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One From the Archive: ‘Far from the Tree: Parents, Children and the Search for Identity’ by Andrew Solomon ****

Far from the Tree: Parents, Children and the Search for Identity was the winner of the National Book Critics Circle Award for non-fiction, and is also the recipient of twelve other awards.  It has been called, among other things, ‘a monumental book’ (Stephen Pinker), ‘a landmark, revolutionary book’ (Jennifer Egan), and ‘the most amazing book I’ve ever read’ (Curtis Sittenfield).

Throughout Far from the Tree, Solomon, a lecturer of psychiatry at Cornell University, draws upon interviews with over three hundred families, and studies those with such conditions as dwarfism, Down’s Syndrome, disorders which occur within the autism spectrum, children born of rape and those convicted of crime.  He also examines the way in which prodigies can be ‘surprisingly similar to those with disabilities’.  In Far from the Tree, he aims to discover what happens when children are radically different to their parents, and in doing so, he ‘celebrates repeated triumphs of human love and compassion to show that the shared experience of difference is what unites us’.

In his introduction, Solomon states that ‘parenthood abruptly catapults us into a permanent relationship with a stranger, and the more alien the stranger, the stronger the whiff of negativity’.  He goes on to set out ‘vertical identities’, in which ‘most children share at least some traits with their parents’, and ‘horizontal identities’, where ‘someone has an inherent or acquired trait that is foreign to his or her parents and must therefore acquire identity from a peer group’.  ‘All offspring are startling to their parents,’ Solomon writes, and ‘these most dramatic situations are merely variations on a common theme’.

Solomon’s interest in writing such a study began in 1993, when he investigated Deaf culture for the New York Times, and he couples this with the fact that he himself, a homosexual and a sufferer of dyslexia, is ‘different’.  Coming to terms with the things which set him apart from others has made him want to identify a wealth of differences, and how what sets them apart from the masses often serves to make the child in question more treasured.  He is a firm believer that ‘difference unites us’, and that ‘to be entirely typical is the rare and lonely state’.  The book has been split into ten sections which relate to a certain disability or trait which goes against the ‘norm’.  It begins with a chapter entitled ‘Son’, and ends with ‘Father’.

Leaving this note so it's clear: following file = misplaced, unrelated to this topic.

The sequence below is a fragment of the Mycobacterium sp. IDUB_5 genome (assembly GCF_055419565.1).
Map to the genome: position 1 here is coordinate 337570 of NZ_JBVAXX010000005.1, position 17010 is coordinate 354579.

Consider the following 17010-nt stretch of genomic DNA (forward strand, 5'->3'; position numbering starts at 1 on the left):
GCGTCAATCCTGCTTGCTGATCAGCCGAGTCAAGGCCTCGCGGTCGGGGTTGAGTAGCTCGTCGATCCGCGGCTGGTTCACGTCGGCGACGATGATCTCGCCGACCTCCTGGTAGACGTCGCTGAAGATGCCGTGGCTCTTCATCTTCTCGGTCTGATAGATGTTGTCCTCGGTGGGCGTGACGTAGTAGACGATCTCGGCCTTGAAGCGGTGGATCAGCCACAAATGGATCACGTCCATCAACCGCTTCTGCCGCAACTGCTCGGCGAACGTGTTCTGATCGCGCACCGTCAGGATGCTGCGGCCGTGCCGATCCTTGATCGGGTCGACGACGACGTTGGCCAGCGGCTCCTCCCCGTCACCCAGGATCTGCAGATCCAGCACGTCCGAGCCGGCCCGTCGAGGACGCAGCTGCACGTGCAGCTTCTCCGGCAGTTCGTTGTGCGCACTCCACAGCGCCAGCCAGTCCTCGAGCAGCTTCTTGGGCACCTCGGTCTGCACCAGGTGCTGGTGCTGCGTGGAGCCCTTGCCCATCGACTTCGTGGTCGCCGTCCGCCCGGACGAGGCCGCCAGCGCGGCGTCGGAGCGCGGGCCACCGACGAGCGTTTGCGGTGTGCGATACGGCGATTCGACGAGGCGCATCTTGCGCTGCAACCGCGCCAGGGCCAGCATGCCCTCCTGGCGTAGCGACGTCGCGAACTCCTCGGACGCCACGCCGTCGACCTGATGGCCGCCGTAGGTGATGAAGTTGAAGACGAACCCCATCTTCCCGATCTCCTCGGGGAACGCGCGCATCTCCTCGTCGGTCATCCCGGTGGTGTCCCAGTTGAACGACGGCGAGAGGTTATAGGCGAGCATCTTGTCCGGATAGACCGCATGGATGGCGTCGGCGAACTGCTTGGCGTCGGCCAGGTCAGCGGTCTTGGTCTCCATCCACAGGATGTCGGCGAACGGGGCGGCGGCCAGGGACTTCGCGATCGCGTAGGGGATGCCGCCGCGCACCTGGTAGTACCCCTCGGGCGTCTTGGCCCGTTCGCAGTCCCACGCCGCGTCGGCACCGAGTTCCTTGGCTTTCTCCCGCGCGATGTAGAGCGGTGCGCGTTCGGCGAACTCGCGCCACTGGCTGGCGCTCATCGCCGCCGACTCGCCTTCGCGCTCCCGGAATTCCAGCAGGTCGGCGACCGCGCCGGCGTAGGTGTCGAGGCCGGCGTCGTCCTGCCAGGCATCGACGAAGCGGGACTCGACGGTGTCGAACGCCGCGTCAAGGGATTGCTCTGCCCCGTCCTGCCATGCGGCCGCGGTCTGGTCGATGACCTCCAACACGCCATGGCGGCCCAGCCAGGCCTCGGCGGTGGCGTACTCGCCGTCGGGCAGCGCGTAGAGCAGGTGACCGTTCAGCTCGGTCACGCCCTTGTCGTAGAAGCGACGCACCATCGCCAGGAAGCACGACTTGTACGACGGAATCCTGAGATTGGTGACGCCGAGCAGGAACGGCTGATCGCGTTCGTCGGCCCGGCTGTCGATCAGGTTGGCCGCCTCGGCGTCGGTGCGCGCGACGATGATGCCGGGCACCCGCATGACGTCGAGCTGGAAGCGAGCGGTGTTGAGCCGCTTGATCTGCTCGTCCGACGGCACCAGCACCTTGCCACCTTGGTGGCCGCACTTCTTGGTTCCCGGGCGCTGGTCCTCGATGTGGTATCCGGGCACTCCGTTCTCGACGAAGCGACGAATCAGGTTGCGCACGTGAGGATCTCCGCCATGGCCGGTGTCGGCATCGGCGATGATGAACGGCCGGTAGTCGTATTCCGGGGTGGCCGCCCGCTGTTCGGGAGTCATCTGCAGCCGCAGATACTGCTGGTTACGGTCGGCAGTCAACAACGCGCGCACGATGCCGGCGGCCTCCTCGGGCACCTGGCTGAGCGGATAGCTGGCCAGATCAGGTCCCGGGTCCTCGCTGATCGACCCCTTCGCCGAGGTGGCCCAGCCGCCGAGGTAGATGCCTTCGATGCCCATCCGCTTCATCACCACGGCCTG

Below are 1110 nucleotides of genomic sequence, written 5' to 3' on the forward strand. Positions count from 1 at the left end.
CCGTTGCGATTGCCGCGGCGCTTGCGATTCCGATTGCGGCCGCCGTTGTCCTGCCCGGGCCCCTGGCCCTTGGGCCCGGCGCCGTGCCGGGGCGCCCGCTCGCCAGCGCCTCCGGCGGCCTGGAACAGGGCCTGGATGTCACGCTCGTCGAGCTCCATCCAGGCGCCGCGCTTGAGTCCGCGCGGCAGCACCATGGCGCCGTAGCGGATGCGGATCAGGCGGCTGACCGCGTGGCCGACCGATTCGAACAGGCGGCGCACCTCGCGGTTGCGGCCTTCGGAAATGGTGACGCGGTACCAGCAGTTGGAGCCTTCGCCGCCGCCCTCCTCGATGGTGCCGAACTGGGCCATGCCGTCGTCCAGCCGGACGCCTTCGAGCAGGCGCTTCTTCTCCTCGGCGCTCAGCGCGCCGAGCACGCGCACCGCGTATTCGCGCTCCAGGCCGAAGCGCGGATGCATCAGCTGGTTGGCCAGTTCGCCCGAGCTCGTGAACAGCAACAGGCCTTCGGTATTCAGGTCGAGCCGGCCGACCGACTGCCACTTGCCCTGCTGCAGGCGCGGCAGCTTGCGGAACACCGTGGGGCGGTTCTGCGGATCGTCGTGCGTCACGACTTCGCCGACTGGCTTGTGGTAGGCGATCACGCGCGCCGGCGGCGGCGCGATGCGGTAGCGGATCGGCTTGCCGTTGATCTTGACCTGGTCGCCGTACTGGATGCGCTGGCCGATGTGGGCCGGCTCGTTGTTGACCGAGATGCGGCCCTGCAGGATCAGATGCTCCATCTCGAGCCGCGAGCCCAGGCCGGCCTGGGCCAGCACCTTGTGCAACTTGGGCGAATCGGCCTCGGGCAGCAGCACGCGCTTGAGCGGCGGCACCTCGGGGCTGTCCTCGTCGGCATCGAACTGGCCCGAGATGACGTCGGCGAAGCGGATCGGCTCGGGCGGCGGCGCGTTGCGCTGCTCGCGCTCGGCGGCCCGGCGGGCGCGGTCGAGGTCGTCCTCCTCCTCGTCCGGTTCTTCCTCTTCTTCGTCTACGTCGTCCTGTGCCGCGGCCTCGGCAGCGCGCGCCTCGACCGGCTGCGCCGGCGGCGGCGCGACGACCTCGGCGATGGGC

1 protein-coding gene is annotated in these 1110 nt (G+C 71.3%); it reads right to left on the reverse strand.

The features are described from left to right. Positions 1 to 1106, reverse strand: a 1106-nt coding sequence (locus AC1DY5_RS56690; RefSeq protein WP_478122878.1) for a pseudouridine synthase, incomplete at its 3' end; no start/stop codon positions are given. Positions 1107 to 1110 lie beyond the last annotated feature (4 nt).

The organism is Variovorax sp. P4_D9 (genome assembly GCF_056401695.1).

Andrew Solomon (right) with his husband John Harbich and their son, George

Throughout, Solomon writes so coherently, and makes his book an eminently readable one.  His research is immaculate and far-reaching, and he weaves a wealth of facts into his narrative.  The entirety of Far from the Tree has been crafted in such a way that it is not in the least overwhelming, even to readers who have not studied psychology in any depth before.  The case studies within the volume, which are often very touching, are interspersed alongside the history of each condition, and Solomon writes of such diverse subjects as Alexander Graham Bell’s leading of the oralist movement in the nineteenth century, which encouraged deaf people to use their voices; the way in which genetic information has been discovered over time; the origin of the genius; and the history of abortion within the United States.  Somehow, the tone of his prose is both sad and hopeful.

Solomon examines every possible way in which the child’s differences in each case have impacted upon the lives of themselves and their families, from those parents who embrace the child and do everything within their power to allow it to blossom as far as possible, to those whose parents tried to brush the issues under the carpet, and caused deep-rooted problems as a result.  He has also spoken to other researchers and specialists in each field, whose ideas he then builds upon.  It is heartwarming to see that most of those whom Solomon speaks to have made the best of themselves despite – or, in some cases, because of – their disability or difference.  He examines those who have paved the way for change for others – Clinton Brown III, for example, a dwarf, who addressed the board of the New York Metropolitan Transportation Authority to tell them that it was incredibly difficult for disabled people to access the city’s subway system.

Far from the Tree is a far-reaching and fascinating study upon humanity, and upon those issues which affect many of us.  It is intelligent and is certainly an important contribution to the field of child psychology.